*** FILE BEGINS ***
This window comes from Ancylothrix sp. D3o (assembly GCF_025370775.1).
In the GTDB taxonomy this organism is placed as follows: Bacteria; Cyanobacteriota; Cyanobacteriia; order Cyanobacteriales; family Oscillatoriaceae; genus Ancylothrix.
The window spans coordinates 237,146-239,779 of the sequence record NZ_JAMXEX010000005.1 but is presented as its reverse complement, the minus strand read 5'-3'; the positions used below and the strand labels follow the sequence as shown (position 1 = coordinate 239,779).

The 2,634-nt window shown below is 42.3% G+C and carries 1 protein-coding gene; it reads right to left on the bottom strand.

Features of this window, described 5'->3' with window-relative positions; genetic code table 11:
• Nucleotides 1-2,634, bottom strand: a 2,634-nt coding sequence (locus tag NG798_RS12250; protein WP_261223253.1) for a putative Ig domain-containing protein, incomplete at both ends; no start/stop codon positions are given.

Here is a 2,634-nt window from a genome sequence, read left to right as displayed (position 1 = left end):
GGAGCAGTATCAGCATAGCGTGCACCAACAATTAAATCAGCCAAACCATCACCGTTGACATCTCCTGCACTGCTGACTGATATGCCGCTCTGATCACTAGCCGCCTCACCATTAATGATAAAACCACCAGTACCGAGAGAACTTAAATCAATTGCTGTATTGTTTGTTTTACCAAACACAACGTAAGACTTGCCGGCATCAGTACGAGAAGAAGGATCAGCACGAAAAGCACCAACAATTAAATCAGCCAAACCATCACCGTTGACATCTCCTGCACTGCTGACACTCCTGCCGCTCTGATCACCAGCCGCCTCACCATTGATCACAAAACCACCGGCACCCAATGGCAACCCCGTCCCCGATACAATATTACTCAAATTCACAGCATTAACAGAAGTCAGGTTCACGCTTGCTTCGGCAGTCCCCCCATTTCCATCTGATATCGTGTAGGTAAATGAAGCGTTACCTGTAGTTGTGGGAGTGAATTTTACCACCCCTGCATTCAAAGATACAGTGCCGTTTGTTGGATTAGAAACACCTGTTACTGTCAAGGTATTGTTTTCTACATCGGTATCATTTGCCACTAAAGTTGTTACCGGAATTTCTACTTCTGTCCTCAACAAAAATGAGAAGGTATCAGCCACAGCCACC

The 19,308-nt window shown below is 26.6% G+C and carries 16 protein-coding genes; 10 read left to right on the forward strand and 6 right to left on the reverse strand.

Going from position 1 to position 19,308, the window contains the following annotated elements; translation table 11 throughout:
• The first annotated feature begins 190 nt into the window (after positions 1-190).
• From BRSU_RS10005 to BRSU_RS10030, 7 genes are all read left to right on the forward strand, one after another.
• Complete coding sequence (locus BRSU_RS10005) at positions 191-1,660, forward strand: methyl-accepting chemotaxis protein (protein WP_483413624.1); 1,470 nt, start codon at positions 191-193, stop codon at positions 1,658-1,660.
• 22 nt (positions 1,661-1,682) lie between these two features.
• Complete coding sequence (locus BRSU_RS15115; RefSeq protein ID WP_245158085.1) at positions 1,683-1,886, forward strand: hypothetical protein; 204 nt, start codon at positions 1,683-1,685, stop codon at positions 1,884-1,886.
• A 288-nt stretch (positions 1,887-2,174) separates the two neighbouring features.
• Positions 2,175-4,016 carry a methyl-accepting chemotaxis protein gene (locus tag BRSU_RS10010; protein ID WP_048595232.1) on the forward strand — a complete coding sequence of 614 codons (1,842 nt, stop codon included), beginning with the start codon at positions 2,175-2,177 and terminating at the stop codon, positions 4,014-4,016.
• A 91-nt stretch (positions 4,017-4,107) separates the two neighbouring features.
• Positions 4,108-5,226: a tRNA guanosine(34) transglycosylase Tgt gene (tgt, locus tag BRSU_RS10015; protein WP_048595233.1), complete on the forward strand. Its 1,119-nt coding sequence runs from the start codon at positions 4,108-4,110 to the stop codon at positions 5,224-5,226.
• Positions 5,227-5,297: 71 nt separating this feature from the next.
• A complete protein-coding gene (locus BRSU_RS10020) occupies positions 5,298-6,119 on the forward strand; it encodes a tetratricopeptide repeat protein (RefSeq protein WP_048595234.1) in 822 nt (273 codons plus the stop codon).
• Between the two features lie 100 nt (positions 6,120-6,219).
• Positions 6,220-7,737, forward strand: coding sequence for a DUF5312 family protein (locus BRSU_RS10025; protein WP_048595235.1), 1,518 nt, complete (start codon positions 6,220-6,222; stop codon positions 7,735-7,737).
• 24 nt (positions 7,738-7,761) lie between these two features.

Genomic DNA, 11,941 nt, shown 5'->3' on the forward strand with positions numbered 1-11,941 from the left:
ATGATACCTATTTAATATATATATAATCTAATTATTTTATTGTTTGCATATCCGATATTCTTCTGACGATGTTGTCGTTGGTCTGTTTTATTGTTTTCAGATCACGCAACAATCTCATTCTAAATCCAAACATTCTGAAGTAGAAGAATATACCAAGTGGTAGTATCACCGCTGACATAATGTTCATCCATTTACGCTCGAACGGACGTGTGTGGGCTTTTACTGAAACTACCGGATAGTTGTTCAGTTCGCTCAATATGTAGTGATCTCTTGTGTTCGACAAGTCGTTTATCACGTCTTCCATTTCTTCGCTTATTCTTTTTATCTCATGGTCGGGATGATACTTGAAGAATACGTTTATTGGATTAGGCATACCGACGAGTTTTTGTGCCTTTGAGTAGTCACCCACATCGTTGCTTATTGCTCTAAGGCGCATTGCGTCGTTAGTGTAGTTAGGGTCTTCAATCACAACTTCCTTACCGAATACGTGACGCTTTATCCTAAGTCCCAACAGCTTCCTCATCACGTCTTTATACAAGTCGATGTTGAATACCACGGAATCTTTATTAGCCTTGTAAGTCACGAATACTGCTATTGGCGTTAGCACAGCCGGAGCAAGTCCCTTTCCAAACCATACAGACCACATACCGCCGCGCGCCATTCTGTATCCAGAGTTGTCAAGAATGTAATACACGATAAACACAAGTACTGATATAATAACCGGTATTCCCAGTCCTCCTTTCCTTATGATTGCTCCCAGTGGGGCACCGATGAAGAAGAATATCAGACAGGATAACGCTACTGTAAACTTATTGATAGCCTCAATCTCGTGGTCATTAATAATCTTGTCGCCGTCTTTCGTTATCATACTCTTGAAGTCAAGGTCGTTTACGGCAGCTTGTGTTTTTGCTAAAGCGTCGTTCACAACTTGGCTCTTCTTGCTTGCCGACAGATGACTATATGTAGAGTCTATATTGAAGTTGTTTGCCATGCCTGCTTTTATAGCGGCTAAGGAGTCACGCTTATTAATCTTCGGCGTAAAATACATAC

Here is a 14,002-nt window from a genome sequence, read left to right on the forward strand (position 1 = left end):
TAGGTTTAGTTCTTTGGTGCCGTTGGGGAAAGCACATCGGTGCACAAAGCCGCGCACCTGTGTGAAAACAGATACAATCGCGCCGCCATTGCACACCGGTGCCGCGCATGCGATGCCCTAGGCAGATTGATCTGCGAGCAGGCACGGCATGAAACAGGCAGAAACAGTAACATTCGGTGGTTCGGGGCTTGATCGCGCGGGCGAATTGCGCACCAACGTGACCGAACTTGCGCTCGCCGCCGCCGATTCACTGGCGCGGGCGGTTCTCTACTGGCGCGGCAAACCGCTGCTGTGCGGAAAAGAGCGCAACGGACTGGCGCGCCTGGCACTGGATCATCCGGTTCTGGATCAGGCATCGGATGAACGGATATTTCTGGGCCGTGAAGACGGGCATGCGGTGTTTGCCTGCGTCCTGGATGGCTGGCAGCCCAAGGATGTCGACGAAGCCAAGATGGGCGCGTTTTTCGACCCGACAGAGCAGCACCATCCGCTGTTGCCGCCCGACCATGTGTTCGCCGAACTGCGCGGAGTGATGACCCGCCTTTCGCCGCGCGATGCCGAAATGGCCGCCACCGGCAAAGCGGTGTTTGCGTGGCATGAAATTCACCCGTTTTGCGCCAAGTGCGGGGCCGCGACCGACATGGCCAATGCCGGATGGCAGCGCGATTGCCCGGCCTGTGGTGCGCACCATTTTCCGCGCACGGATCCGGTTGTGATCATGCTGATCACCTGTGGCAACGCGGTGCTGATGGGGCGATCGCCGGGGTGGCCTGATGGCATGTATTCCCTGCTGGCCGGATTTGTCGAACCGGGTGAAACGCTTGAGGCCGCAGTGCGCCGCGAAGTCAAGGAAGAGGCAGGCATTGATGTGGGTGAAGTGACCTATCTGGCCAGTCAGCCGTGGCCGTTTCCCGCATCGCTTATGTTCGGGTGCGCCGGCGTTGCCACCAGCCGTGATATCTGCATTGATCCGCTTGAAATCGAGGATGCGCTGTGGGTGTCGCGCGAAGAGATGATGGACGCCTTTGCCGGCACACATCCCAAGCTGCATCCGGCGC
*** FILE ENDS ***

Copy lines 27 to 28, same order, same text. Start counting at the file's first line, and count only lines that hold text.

Here is a 14,002-nt window from a genome sequence, read left to right on the forward strand (position 1 = left end):
TAGGTTTAGTTCTTTGGTGCCGTTGGGGAAAGCACATCGGTGCACAAAGCCGCGCACCTGTGTGAAAACAGATACAATCGCGCCGCCATTGCACACCGGTGCCGCGCATGCGATGCCCTAGGCAGATTGATCTGCGAGCAGGCACGGCATGAAACAGGCAGAAACAGTAACATTCGGTGGTTCGGGGCTTGATCGCGCGGGCGAATTGCGCACCAACGTGACCGAACTTGCGCTCGCCGCCGCCGATTCACTGGCGCGGGCGGTTCTCTACTGGCGCGGCAAACCGCTGCTGTGCGGAAAAGAGCGCAACGGACTGGCGCGCCTGGCACTGGATCATCCGGTTCTGGATCAGGCATCGGATGAACGGATATTTCTGGGCCGTGAAGACGGGCATGCGGTGTTTGCCTGCGTCCTGGATGGCTGGCAGCCCAAGGATGTCGACGAAGCCAAGATGGGCGCGTTTTTCGACCCGACAGAGCAGCACCATCCGCTGTTGCCGCCCGACCATGTGTTCGCCGAACTGCGCGGAGTGATGACCCGCCTTTCGCCGCGCGATGCCGAAATGGCCGCCACCGGCAAAGCGGTGTTTGCGTGGCATGAAATTCACCCGTTTTGCGCCAAGTGCGGGGCCGCGACCGACATGGCCAATGCCGGATGGCAGCGCGATTGCCCGGCCTGTGGTGCGCACCATTTTCCGCGCACGGATCCGGTTGTGATCATGCTGATCACCTGTGGCAACGCGGTGCTGATGGGGCGATCGCCGGGGTGGCCTGATGGCATGTATTCCCTGCTGGCCGGATTTGTCGAACCGGGTGAAACGCTTGAGGCCGCAGTGCGCCGCGAAGTCAAGGAAGAGGCAGGCATTGATGTGGGTGAAGTGACCTATCTGGCCAGTCAGCCGTGGCCGTTTCCCGCATCGCTTATGTTCGGGTGCGCCGGCGTTGCCACCAGCCGTGATATCTGCATTGATCCGCTTGAAATCGAGGATGCGCTGTGGGTGTCGCGCGAAGAGATGATGGACGCCTTTGCCGGCACACATCCCAAGCTGCATCCGGCGC